According to Forbes magazine, the combined net worth of America’s 33 richest citizens is $689 billion. This total is just slightly more than the combined net worth of the entire lower HALF of the US population. In other words, if 157,000,000 Americans paid all their bills, sold everything they own, and put all that money into one big pile, they still wouldn’t have as much money as those 33 people.
It would take about 2500 filled-to-capacity Metrodomes to hold half the US population. Think about how it would be to walk into each one of those 2500 stadiums and look at all those people. Imagine the millions of hours of work they do every day. I don’t think there’s any way the efforts of 33 people, no matter how hard they worked or how talented they are, could equate to the efforts of those 157 million people. And yet, our economy and tax system has rewarded the two groups equally.
The average net worth of the lower 75% of Americans has remained stagnant for the past twenty years. Forbes says, “The very richest, meanwhile, have seen rapid gains in their wealth. In today's dollars, the Forbes 400 Americans had net worth of $480 billion in 1990. The people in that group today have more than three times that level of wealth.” Essentially all of the new wealth created in our country since Reagan was elected has gone to the wealthiest 10% of the population.
Why has this happened? Some of it has to do with technology that makes it easier and easier to quickly sell and distribute popular products to billions of people. But it’s also happened because of our unfair tax system. Most of the money made by the very wealthiest Americans comes from capital gains (profits from investments), not from salaries or business income. The federal tax rate on long-term capital gains is 15%. That’s the same rate paid on taxable work income of over just $8500 per year.
Fifteen percent is well below the tax rates paid by middle-class households. For 2011, my wife and I paid 25% federal income tax on some of our income. My wife also paid 13.3% self-employment tax on her half of our income and I paid 5.65% payroll tax on my half. Once we hit $69,000 in taxable income, we paid more than thirty cents in federal tax for every additional dollar we made. Compare
that to Mitt Romney who reported no income from wages, but $6.8 million from capital gains. Romney’s tax rate on that $6.8 million was less than half the rate we paid on our income over $69,000. That’s how the wealthy get wealthier while the lower and middle classes get nowhere.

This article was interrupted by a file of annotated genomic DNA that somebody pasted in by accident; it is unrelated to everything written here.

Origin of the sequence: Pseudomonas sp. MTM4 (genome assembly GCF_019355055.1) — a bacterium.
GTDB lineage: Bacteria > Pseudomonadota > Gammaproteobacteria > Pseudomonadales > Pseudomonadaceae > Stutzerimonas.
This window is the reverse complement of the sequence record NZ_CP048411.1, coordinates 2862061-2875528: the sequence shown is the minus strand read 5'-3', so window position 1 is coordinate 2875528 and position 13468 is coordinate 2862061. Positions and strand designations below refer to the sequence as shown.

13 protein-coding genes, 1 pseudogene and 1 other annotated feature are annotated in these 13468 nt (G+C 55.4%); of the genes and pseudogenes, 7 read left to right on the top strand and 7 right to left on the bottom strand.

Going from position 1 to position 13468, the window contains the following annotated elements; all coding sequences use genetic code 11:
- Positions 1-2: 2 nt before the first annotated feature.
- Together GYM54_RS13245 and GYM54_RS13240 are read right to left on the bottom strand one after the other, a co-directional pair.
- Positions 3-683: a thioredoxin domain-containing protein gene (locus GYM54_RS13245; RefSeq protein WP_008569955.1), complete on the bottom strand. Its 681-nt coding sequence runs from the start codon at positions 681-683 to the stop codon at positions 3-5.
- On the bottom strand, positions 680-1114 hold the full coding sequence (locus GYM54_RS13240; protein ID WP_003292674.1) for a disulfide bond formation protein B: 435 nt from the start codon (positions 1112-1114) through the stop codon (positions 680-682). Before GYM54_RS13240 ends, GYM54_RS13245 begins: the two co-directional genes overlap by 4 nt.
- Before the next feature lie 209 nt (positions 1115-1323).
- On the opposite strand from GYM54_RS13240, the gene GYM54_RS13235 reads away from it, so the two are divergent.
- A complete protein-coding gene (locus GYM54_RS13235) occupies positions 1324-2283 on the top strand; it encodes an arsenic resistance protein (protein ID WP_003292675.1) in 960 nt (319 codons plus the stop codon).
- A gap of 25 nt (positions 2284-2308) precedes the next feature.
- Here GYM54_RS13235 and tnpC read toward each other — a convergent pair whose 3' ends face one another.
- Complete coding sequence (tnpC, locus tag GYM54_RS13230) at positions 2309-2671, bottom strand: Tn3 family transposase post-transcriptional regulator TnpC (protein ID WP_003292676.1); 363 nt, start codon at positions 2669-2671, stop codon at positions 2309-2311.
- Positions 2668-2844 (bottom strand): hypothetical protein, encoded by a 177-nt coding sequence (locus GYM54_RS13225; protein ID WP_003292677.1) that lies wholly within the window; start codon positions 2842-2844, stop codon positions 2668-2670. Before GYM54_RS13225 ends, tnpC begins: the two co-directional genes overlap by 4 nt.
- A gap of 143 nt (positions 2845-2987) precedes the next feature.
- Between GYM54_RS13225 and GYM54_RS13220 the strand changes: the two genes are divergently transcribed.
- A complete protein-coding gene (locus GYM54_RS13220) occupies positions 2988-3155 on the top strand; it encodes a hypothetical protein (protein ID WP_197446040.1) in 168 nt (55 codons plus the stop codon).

Two things should be done immediately to bring some fairness back to our tax system. It was only fifteen years ago that the long-term capital gains tax rate was a more reasonable 28% rather than the current 15%. It should be changed back to the pre-1997 level. Second, high income earners should pay Social Security tax on all of their income – not just amounts up to $106,800. This revenue could be used to permanently fund the temporary 2% rate drop implemented by Obama.
Republicans like to label as un-American or socialist those seeking to rebalance the nation’s distribution of wealth. But what did they call it when taxes on the rich were lowered? That also affected the distribution of wealth. In fact, ANY money government spends or collects results in a redistribution of wealth. Certainly Romney and other Republican leaders understand this. They simply throw out words like “socialist” and “un-American” to scare people away from the topic.
Fact is the rich keep getting so much richer while the rest of the population struggles to maintain. Romney places the blame for this situation on the people who are struggling. He thinks they’re content to live on government handouts rather than taking responsibility for their own lives. Don’t believe that for a second. The disparity in wealth began growing with Reagan’s trickle-down tax policies and it hasn’t let up since. People are working just as hard now as they were thirty years ago. To blame them while continuing to promote tax policies that favor the wealthy is not only offensive, it’s disingenuous.
It’s simple common sense: tax policies favoring the rich have created a situation in which the combined wealth of 33 Americans equals the combined wealth of 157,000,000. It’s time we reverse that trend.